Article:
Every homestead kitchen needs the base ingredients for planning and rounding out meals. You can learn to make 5 basic kitchen staples as a base for all your meal planning.
By raising your own backyard chickens, you can have extra meat for the stew-pot, and stock for future soups and stews. Chicken bones, especially from chickens raised outdoors on forage, make the richest, yellow stock that is beautiful in and of itself. In a large stockpot, add water, onion, celery, carrot, parsley, thyme, peppercorns, 1 bay leaf, garlic and the chicken bones. Bring to a boil, then turn down to a simmer for several hours. Skim off the foam that rises to the top. After several hours, strain out the solids and use the rich stock for a delicious soup. Freeze extra for future soups.
What to do with all those tomatoes in your garden? Make tomato sauce! Tomato sauce adds richness to recipes, especially fresh tomatoes that are homegrown. Cook fresh chopped tomatoes on low heat. Add a bit of olive oil, garlic and basil to spice it up. Slow-cook, then strain. Use as a base for a variety of dishes. Freeze extra sauce for your winter meals. A great way to take advantage of an abundant harvest.
Freeze Your Greens
Spinach, turnip greens, dandelions and lamb’s quarters are easy to grow, and easy to put up for meals all year round. Add the frozen greens to soups or casseroles for extra nutrition and flavor. Blanch fresh greens (stems removed), in boiling water for 2 minutes. Transfer to ice water to chill, drain and freeze in baggies.
Make your own mustard from the mustard seeds! Crush the seeds with water, sea salt and apple cider vinegar. You can experiment with flavors by adding lime juice, honey or stout beer.
Replace the potato chip binge with kale chips. Delicious and nutritious, kale chips are wonderful to snack on. Remove the stems and rinse the leaves. Dry the leaves either in a salad spinner or by rolling in a kitchen towel. In a bowl, toss the leaves with 1 Tablespoon olive oil and 1/4 teaspoon sea salt. For extra flavor add 1/4 red pepper flakes. Adjust the ingredients to the amount of kale leaves, ensuring they leaves are all oiled. Spread the leaves on a cookie sheet, giving space in between. Bake about 8 minutes at 350° for a wispy thin chip that has a salty and earthy taste. Kale chips are guaranteed to disappear fast, thus a great way to get your family to eat their leafy greens!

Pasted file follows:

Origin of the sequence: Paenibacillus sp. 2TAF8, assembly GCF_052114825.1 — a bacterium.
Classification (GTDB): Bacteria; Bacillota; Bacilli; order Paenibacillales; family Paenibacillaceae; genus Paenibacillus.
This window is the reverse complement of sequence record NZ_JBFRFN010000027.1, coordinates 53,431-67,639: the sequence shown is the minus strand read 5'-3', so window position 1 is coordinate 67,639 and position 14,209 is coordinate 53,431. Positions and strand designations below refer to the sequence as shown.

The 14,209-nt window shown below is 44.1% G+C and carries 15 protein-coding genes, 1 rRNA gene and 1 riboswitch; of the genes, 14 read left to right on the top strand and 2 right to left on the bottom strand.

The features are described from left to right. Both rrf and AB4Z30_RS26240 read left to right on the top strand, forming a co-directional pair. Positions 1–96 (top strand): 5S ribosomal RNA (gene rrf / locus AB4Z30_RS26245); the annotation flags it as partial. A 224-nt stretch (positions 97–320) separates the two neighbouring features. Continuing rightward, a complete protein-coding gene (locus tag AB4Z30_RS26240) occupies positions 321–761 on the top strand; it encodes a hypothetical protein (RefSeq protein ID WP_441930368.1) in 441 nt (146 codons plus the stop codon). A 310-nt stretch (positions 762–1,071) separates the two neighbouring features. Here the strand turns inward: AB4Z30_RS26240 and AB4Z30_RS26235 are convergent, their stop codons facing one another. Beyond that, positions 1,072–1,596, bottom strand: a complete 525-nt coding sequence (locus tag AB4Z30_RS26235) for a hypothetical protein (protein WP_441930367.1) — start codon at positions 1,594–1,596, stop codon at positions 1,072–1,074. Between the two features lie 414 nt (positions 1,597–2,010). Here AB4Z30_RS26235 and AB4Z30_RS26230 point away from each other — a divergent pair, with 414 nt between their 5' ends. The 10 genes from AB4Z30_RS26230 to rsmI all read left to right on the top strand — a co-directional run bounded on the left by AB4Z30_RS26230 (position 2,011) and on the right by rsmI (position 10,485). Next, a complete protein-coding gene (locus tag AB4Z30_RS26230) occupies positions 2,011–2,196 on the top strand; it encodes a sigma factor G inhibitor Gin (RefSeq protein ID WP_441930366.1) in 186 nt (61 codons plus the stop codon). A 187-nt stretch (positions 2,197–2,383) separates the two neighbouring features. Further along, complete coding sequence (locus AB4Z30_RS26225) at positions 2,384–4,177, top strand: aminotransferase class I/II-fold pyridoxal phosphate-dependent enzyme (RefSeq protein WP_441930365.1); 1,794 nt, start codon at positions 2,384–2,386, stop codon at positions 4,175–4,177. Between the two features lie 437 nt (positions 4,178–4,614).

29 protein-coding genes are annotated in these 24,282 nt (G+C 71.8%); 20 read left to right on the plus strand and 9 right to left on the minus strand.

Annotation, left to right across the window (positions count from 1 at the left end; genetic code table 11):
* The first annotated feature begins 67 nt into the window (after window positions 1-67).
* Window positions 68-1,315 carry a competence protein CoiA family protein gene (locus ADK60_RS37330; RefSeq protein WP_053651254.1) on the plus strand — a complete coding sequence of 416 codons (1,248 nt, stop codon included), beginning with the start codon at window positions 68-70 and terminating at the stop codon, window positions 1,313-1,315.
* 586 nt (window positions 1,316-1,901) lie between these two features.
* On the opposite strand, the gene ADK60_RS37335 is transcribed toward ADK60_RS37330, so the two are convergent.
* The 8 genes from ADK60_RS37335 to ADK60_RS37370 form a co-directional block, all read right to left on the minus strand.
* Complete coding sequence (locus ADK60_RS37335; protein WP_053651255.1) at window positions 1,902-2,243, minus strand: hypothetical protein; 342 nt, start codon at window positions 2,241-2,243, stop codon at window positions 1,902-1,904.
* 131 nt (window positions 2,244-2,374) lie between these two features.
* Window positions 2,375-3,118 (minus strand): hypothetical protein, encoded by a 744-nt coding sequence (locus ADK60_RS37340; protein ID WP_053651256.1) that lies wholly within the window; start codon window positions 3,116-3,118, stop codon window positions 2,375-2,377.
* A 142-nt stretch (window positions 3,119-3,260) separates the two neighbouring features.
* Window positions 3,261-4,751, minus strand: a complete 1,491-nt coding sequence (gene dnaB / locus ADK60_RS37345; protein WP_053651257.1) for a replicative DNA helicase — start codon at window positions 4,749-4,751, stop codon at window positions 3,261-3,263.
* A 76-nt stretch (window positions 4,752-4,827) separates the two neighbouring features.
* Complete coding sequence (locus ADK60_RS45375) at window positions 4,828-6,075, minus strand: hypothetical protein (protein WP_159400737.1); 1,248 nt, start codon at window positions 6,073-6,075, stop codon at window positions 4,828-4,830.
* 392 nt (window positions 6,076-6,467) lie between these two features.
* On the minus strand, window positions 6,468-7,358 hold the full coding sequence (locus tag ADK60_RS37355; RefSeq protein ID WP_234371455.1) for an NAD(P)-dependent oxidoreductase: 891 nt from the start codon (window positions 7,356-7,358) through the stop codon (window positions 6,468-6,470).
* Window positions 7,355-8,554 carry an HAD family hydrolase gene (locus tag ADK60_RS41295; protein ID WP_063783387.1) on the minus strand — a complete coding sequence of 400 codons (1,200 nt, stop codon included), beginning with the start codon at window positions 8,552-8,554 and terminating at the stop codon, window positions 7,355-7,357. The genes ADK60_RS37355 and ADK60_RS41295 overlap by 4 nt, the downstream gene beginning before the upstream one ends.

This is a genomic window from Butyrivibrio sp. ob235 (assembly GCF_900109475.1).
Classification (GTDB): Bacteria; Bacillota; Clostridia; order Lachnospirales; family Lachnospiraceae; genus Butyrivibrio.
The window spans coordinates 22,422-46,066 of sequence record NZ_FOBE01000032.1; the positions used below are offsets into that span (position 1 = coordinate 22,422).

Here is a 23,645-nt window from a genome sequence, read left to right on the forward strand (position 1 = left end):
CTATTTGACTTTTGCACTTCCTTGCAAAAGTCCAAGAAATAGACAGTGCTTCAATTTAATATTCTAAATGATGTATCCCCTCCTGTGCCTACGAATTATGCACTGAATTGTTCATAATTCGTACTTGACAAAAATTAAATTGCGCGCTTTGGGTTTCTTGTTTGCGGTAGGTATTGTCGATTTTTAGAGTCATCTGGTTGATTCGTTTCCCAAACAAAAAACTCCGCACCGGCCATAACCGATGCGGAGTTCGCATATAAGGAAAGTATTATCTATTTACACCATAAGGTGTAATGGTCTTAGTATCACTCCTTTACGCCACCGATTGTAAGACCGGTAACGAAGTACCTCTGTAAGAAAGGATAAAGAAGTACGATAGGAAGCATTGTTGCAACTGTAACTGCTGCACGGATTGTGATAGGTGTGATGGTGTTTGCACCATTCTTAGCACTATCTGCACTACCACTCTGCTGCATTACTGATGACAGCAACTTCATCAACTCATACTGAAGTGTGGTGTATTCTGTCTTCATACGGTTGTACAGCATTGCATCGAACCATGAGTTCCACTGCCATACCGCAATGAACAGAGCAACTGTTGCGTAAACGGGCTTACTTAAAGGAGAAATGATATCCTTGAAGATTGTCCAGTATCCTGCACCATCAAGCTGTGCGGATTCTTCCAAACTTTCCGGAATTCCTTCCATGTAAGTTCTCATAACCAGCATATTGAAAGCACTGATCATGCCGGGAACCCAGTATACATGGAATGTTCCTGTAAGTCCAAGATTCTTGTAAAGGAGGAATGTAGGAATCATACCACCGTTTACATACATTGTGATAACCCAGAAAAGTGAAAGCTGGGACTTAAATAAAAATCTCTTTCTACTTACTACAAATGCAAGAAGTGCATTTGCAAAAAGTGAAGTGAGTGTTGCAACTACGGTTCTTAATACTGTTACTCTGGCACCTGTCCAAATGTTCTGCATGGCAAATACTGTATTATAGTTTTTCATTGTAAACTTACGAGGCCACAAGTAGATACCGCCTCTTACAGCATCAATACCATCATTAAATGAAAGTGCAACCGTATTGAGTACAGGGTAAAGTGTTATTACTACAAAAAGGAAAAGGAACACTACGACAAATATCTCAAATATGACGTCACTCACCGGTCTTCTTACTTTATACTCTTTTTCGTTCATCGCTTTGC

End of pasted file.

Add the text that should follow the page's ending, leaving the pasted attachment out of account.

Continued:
Ok, maybe the kale chips aren’t a necessary kitchen staple, but they do provide an excellent alternative snack instead of processed potato chips, which have become a staple in many kitchens. Tomato sauce, chicken stock and mustard are all simple essentials you can make on your own without depending on a supermarket. And, you will know they are the freshest and healthiest foods for your family, since you grew them yourself!
Shanna Ohmes has studied herbs, nutrition, healthy eating, and naturalist studies through courses and self-study for 10 years. She has applied her knowledge with her family, friends, pets and livestock.
©2011 Shanna Ohmes